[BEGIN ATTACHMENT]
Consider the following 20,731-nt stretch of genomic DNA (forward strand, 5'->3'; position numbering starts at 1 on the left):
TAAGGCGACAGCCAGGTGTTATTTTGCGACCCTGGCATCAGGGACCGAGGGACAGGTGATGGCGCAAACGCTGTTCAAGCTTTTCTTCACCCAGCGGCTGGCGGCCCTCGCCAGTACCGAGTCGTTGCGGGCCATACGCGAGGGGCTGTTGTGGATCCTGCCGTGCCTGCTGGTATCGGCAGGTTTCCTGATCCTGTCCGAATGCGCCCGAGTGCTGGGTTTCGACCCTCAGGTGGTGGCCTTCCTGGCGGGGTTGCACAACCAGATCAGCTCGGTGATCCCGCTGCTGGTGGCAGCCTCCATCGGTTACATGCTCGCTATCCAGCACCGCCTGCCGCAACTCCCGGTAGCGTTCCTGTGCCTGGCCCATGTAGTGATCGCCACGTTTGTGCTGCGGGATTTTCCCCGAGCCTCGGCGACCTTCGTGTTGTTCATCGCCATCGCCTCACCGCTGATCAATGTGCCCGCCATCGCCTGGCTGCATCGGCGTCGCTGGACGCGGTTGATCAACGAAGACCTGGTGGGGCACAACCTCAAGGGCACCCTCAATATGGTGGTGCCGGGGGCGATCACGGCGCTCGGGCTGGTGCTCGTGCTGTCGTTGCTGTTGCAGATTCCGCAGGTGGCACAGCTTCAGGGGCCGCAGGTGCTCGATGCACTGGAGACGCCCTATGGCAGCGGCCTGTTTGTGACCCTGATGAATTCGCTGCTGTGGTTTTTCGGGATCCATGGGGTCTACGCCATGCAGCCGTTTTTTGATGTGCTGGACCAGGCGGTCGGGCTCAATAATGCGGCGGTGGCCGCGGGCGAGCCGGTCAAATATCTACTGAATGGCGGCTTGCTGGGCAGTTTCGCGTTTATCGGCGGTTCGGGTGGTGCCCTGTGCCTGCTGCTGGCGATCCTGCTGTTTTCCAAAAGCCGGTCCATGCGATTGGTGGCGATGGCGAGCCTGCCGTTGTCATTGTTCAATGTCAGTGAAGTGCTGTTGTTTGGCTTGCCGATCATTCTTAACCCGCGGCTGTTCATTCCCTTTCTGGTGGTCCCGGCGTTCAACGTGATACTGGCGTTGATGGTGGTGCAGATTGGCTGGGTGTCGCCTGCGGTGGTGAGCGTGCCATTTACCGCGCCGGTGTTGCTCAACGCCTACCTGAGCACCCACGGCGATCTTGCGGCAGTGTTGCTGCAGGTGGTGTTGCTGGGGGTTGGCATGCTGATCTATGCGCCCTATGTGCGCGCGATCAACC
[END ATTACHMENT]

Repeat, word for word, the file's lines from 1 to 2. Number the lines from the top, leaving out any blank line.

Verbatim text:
Consider the following 20,731-nt stretch of genomic DNA (forward strand, 5'->3'; position numbering starts at 1 on the left):
TAAGGCGACAGCCAGGTGTTATTTTGCGACCCTGGCATCAGGGACCGAGGGACAGGTGATGGCGCAAACGCTGTTCAAGCTTTTCTTCACCCAGCGGCTGGCGGCCCTCGCCAGTACCGAGTCGTTGCGGGCCATACGCGAGGGGCTGTTGTGGATCCTGCCGTGCCTGCTGGTATCGGCAGGTTTCCTGATCCTGTCCGAATGCGCCCGAGTGCTGGGTTTCGACCCTCAGGTGGTGGCCTTCCTGGCGGGGTTGCACAACCAGATCAGCTCGGTGATCCCGCTGCTGGTGGCAGCCTCCATCGGTTACATGCTCGCTATCCAGCACCGCCTGCCGCAACTCCCGGTAGCGTTCCTGTGCCTGGCCCATGTAGTGATCGCCACGTTTGTGCTGCGGGATTTTCCCCGAGCCTCGGCGACCTTCGTGTTGTTCATCGCCATCGCCTCACCGCTGATCAATGTGCCCGCCATCGCCTGGCTGCATCGGCGTCGCTGGACGCGGTTGATCAACGAAGACCTGGTGGGGCACAACCTCAAGGGCACCCTCAATATGGTGGTGCCGGGGGCGATCACGGCGCTCGGGCTGGTGCTCGTGCTGTCGTTGCTGTTGCAGATTCCGCAGGTGGCACAGCTTCAGGGGCCGCAGGTGCTCGATGCACTGGAGACGCCCTATGGCAGCGGCCTGTTTGTGACCCTGATGAATTCGCTGCTGTGGTTTTTCGGGATCCATGGGGTCTACGCCATGCAGCCGTTTTTTGATGTGCTGGACCAGGCGGTCGGGCTCAATAATGCGGCGGTGGCCGCGGGCGAGCCGGTCAAATATCTACTGAATGGCGGCTTGCTGGGCAGTTTCGCGTTTATCGGCGGTTCGGGTGGTGCCCTGTGCCTGCTGCTGGCGATCCTGCTGTTTTCCAAAAGCCGGTCCATGCGATTGGTGGCGATGGCGAGCCTGCCGTTGTCATTGTTCAATGTCAGTGAAGTGCTGTTGTTTGGCTTGCCGATCATTCTTAACCCGCGGCTGTTCATTCCCTTTCTGGTGGTCCCGGCGTTCAACGTGATACTGGCGTTGATGGTGGTGCAGATTGGCTGGGTGTCGCCTGCGGTGGTGAGCGTGCCATTTACCGCGCCGGTGTTGCTCAACGCCTACCTGAGCACCCACGGCGATCTTGCGGCAGTGTTGCTGCAGGTGGTGTTGCTGGGGGTTGGCATGCTGATCTATGCGCCCTATGTGCGCGCGATCAACC